In the last post, I mentioned that western medicine is waking up to the realization that herbs may be the answer to the antibiotic resistant infectious diseases we created. Today, I will share a new research study with you that examines an herbal constituent called berberine.
Berberine is found in Goldenseal - Hydrastis canadensis, Oregon grape and other species of Berberis Phellodendron amurense, Gold thread - Coptis chinensis. Many of the antimicrobial, antifungal, antiparasitic actions of these herbs have been attributed to this one constituent. However, as I mentioned in the previous article, the whole herb is still necessary. We discussed how Berberis has a metabolite called 5-methoxyhydnocarpin-D (5'-MHC) that is needed for berberine to be more fully effective . 5'-MHC is a natural plant inhibitor of multidrug resistant pumps. Although 5'-MHC has no antimicrobial activity of its own, the constituent berberine is much more effective when given in conjunction with the substance.
So, this new research looks at the antifungal activity of berberine in fluconazole-resistant pathogenic yeasts. They specifically were looking at candida that is acquired in the hospital. This was really nasty hard to treat candida. Fluconazole is a fairly strong antifungal drug that use to work on candida but now there is the fluconazole-resistant candida that hospitals have bred and is living on equipment and various devises used in surgical procedures.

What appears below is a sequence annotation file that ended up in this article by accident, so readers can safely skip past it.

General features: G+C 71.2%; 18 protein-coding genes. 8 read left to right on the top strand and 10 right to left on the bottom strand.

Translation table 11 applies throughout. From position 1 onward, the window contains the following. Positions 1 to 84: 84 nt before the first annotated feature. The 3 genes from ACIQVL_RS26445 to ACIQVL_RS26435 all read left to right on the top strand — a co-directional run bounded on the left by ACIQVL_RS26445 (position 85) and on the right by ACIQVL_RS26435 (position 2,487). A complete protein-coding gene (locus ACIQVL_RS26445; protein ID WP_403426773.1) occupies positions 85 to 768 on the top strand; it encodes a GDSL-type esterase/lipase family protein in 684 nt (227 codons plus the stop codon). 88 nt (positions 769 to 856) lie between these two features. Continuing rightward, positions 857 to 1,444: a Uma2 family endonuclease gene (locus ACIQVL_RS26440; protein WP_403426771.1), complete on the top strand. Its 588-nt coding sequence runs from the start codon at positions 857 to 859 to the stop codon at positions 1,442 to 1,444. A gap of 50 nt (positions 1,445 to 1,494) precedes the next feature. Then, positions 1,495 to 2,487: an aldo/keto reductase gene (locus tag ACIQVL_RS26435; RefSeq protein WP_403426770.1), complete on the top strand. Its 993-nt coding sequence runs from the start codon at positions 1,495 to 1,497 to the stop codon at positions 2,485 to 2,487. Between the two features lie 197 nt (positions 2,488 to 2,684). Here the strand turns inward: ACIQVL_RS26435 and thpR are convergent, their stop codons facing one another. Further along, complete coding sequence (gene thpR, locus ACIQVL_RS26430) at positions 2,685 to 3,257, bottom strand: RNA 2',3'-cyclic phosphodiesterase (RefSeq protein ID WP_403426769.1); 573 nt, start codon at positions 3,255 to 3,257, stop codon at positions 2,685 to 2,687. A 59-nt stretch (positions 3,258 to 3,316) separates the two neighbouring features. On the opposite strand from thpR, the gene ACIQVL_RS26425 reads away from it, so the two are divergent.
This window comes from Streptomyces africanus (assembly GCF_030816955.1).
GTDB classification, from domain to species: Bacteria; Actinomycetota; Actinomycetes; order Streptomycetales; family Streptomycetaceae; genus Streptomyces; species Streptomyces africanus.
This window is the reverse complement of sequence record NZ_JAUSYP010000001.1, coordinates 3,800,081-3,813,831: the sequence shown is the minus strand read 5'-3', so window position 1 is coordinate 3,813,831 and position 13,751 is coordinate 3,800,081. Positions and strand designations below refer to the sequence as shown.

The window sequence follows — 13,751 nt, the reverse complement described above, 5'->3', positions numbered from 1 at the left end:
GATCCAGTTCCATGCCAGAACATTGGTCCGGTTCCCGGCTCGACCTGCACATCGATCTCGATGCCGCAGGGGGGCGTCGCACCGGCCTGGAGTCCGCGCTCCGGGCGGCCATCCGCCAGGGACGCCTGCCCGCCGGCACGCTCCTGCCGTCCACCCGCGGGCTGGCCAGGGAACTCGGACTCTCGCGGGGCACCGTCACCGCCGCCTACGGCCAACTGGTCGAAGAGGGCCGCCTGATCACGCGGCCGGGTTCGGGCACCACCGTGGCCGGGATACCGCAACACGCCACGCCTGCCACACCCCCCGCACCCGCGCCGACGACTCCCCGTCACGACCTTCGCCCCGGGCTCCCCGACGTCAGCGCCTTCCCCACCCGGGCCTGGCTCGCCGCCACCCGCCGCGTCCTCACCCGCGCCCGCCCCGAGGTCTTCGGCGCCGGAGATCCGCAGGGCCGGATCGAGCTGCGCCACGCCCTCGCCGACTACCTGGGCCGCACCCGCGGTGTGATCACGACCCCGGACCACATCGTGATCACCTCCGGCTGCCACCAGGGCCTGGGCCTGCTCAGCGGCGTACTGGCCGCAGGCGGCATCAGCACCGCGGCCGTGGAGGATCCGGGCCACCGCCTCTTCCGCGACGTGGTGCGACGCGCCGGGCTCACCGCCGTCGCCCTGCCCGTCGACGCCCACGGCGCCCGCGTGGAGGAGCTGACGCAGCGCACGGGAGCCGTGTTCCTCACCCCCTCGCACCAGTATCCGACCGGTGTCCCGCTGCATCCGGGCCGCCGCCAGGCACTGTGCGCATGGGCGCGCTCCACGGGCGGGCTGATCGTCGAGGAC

Basically, the study found that berberine not only killed the free floating candida planktonic yeast cells but also the biofilm forming cells. Since many biofilms are resistant to conventional antifungal agents this is exciting news to the researchers.
The Brief Details
This study exposed the candida to berberine and found it caused loss of cellular membrane integrity resulting in cell membrane permeability and decreased the number of viable cells.
According to the data obtained in this study, berberine causes the death of fluconazole-resistant Candida spp. cells by apoptosis (cell suicide).
The results of this study showed that the berberine concentration necessary to inhibit both planktonic cells and preformed biofilm cells is similar. This indicates that berberine may reduce the growth of planktonic cells and inhibit the viability of cells in preformed biofilms at concentrations of 8 μg/ml and 37.5 μg/ml, respectively. This finding is relevant because biofilms are frequently associated with reduced sensitivity to conventional antifungal agents.
Hopefully, when used internally, they will know enough to use berberine in a whole plant base of Berberis spp.